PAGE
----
In 1999, the first phase of a multiyear program was initiated at the National Oceanic and Atmospheric Administration's National Marine Mammal Laboratory and Pacific Marine Environmental Laboratory to advance the use of passive acoustics for the detection and assessment of large whales in offshore Alaskan waters. To date, autonomous recorders have been successfully deployed in the Gulf of Alaska (1999–2001), the southeastern Bering Sea (2000–present), and the western Beaufort Sea (2003–2004). Seasonal occurrences of six endangered species (blue, fin, humpback, North Pacific right, bowhead, and sperm whales) have been documented on the basis of call receptions in these remote ocean regions. In addition, eastern North Pacific gray whale calls were detected in the western Beaufort Sea from October 2003 through May 2004. Here we provide an overview of this suite of research projects and suggest the next steps for applying acoustic data from long-term recorders to the assessment of large whale populations.
Large whales were severely depleted by commercial whaling from the 18th through the late 20th century, to such an extent that all were included in the initial US listing of endangered species in 1973. Targeted species included blue, fin, humpback, right, Bryde's, and sperm whales (box 1), and although precise numbers are unknown, the removal of at least two million whales over roughly 200 years is well documented (Clapham et al. 1999). While this intensive exploitation underlies the recent controversial hypothesis of top-down ecosystem forcing—the so-called “megafaunal collapse” hypothesis (Springer et al. 2003, Mizroch and Rice forthcoming)—it also sets a challenge to scientists and resource managers charged with estimating current population sizes and habitat protection for these endangered species.
With the end of the cold war and the subsequent willingness of the US government to allow dual use of some military assets (Nishimura and Conlon 1993), a unique opportunity arose to use the US Navy's SOSUS (Sound Surveillance System) underwater hydrophone network to detect and track whales. Biologists welcomed this opportunity, and found in SOSUS an unprecedented tool to detect blue and fin whale calls over long distances in the North Atlantic and North Pacific basins (Clark 1995, Watkins et al. 2000, Stafford et al. 2001) and to track individual whales that produced atypical calls (Watkins et al. 2004). In the North Pacific, the seasonal detection of endangered blue and fin whale calls, using SOSUS, provided a means to correlate call occurrence with habitat features in remote areas off the Kamchatka Peninsula (Moore et al. 2002) and to investigate whale response to ocean climate variability off California (Burtenshaw et al. 2004).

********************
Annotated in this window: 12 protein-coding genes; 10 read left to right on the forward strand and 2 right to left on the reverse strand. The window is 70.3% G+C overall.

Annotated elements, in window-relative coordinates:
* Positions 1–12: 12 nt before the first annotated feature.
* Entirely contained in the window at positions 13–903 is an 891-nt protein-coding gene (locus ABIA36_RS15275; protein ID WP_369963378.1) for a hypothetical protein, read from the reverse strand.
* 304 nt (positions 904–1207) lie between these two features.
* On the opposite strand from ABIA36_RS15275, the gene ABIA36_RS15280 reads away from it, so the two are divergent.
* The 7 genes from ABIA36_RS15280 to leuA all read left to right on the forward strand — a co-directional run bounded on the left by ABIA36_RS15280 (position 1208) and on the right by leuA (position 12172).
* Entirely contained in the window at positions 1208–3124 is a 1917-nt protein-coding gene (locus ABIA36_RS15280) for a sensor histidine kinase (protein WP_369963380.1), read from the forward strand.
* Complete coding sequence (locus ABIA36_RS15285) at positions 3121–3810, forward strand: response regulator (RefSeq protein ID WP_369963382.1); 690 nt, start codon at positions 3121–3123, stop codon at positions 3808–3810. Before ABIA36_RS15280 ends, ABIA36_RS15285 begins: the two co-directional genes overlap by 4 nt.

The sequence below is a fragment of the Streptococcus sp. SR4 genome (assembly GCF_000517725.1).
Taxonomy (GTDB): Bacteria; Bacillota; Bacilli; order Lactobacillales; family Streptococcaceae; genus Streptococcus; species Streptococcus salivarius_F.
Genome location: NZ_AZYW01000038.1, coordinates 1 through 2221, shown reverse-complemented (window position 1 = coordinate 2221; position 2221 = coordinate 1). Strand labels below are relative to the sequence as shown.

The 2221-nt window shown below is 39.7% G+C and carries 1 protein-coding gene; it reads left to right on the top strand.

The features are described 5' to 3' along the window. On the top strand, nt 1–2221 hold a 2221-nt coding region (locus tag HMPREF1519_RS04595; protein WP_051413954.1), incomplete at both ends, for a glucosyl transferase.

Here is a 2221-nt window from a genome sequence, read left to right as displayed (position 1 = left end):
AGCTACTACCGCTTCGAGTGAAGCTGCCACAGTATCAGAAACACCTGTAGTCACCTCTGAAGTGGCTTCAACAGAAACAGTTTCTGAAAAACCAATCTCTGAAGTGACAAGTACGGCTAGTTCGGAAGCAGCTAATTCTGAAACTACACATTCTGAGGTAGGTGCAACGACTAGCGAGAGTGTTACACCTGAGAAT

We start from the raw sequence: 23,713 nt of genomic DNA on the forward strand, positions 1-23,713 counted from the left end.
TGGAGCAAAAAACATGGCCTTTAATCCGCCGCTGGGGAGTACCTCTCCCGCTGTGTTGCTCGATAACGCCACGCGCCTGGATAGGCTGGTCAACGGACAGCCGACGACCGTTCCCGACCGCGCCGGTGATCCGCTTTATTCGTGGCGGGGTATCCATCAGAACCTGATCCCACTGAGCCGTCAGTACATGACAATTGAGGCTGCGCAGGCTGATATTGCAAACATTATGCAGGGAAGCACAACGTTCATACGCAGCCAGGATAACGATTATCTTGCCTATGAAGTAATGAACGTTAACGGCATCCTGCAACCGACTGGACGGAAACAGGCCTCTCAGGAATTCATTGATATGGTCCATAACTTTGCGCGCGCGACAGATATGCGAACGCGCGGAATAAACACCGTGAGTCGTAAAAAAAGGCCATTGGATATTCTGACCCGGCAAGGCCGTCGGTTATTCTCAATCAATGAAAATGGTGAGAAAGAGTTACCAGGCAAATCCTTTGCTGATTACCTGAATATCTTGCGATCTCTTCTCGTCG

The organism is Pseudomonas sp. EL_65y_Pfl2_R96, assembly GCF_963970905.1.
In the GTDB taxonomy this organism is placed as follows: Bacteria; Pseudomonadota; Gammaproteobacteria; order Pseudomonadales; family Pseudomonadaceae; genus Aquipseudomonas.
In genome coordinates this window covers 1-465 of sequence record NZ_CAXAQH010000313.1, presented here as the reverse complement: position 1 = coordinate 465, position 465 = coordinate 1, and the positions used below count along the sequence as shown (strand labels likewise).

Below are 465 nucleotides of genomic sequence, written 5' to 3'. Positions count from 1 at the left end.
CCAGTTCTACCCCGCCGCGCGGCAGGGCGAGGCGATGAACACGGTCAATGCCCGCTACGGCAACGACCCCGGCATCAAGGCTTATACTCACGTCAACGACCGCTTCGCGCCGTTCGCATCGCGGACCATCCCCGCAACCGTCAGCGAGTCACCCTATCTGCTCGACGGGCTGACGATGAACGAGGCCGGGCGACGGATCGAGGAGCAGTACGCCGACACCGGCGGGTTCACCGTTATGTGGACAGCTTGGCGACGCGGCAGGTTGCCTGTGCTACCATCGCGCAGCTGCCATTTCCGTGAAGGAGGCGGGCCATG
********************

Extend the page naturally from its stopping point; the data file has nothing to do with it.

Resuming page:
The success of research that used SOSUS to track seasonal occurrence patterns in whale calls fostered the development of autonomous recorders that could be deployed virtually anywhere in the world's oceans (Fox et al. 2001, Wiggins 2003). Two types of recorders have been used off Alaska: (1) autonomous hydrophones developed by the National Oceanic and Atmospheric Administration's (NOAA) Pacific Marine Environmental Laboratory (PMEL) (Fox et al. 2001; www.pmel.noaa.gov/vents/acoustics/whales/bioacoustics.html) and (2) acoustic recording packages (ARPs; Wiggins 2003, http://cetus.ucsd.edu). The PMEL hydrophone consists of a watertight titanium pressure case containing alkaline batteries, a data logging system with one to six hard disk drives, and a hydrophone outside the case. The ARPs, developed by the Marine Physical Laboratory of the Scripps Institution of Oceanography, consist of a frame that holds the batteries, hard disk drives, and ballast, with a hydrophone suspended about 7 meters (m) above the frame. The recording bandwidth for both recorders ranges from 230 to 880 hertz (Hz) (sample rates 500 to 2000 Hz) depending on the unit, with hard disk drive storage capacity of 36 to 160 gigabytes. They are thus capable of continuous recording during 200- to 400-day deployments. Both types of instruments need to be recovered in order to retrieve the acoustic data.
The principal difference between the instruments is that the PMEL recorder is moored with the hydrophone suspended up into the deep sound channel, while the ARP's hydrophone samples sound at roughly 10 m above the seafloor (figure 1). Both instruments have proved to be flexible tools for acoustic observations of large whales in remote areas of the world's oceans, as demonstrated by deployments along the mid-Atlantic ridge (Nieukirk et al. 2004), the eastern tropical Pacific (Stafford et al. 1999a), and the Antarctic Peninsula (Sirovic et al. 2004). As such, they are especially suitable for cetacean detection in the offshore waters of Alaska, where standard visual surveys are often hampered by darkness and bad weather.
Autonomous recorders off the shore of Alaska: The first five years